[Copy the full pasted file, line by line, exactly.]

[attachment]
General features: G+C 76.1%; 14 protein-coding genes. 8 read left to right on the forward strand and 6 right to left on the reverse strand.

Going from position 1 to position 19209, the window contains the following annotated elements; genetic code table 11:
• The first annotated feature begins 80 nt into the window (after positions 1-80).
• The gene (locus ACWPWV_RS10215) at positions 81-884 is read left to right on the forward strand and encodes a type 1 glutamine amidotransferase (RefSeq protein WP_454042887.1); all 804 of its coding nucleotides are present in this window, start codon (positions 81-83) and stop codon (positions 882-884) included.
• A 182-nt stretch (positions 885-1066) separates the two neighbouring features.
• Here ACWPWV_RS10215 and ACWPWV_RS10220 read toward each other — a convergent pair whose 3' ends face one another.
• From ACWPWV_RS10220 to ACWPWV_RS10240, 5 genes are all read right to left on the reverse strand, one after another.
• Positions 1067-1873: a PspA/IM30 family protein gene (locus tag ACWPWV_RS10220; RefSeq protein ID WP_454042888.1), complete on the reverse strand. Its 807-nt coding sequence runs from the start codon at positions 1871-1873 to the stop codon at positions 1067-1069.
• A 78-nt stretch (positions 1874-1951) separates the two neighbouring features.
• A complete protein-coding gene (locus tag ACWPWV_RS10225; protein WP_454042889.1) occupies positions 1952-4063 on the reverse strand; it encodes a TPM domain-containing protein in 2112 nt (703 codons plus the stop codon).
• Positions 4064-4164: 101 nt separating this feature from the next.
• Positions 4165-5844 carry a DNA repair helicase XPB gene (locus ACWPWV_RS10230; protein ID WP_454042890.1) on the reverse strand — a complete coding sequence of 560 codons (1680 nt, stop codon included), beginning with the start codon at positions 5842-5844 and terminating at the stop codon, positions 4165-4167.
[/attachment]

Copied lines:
General features: G+C 76.1%; 14 protein-coding genes. 8 read left to right on the forward strand and 6 right to left on the reverse strand.

Going from position 1 to position 19209, the window contains the following annotated elements; genetic code table 11:
• The first annotated feature begins 80 nt into the window (after positions 1-80).
• The gene (locus ACWPWV_RS10215) at positions 81-884 is read left to right on the forward strand and encodes a type 1 glutamine amidotransferase (RefSeq protein WP_454042887.1); all 804 of its coding nucleotides are present in this window, start codon (positions 81-83) and stop codon (positions 882-884) included.
• A 182-nt stretch (positions 885-1066) separates the two neighbouring features.
• Here ACWPWV_RS10215 and ACWPWV_RS10220 read toward each other — a convergent pair whose 3' ends face one another.
• From ACWPWV_RS10220 to ACWPWV_RS10240, 5 genes are all read right to left on the reverse strand, one after another.
• Positions 1067-1873: a PspA/IM30 family protein gene (locus tag ACWPWV_RS10220; RefSeq protein ID WP_454042888.1), complete on the reverse strand. Its 807-nt coding sequence runs from the start codon at positions 1871-1873 to the stop codon at positions 1067-1069.
• A 78-nt stretch (positions 1874-1951) separates the two neighbouring features.
• A complete protein-coding gene (locus tag ACWPWV_RS10225; protein WP_454042889.1) occupies positions 1952-4063 on the reverse strand; it encodes a TPM domain-containing protein in 2112 nt (703 codons plus the stop codon).
• Positions 4064-4164: 101 nt separating this feature from the next.
• Positions 4165-5844 carry a DNA repair helicase XPB gene (locus ACWPWV_RS10230; protein ID WP_454042890.1) on the reverse strand — a complete coding sequence of 560 codons (1680 nt, stop codon included), beginning with the start codon at positions 5842-5844 and terminating at the stop codon, positions 4165-4167.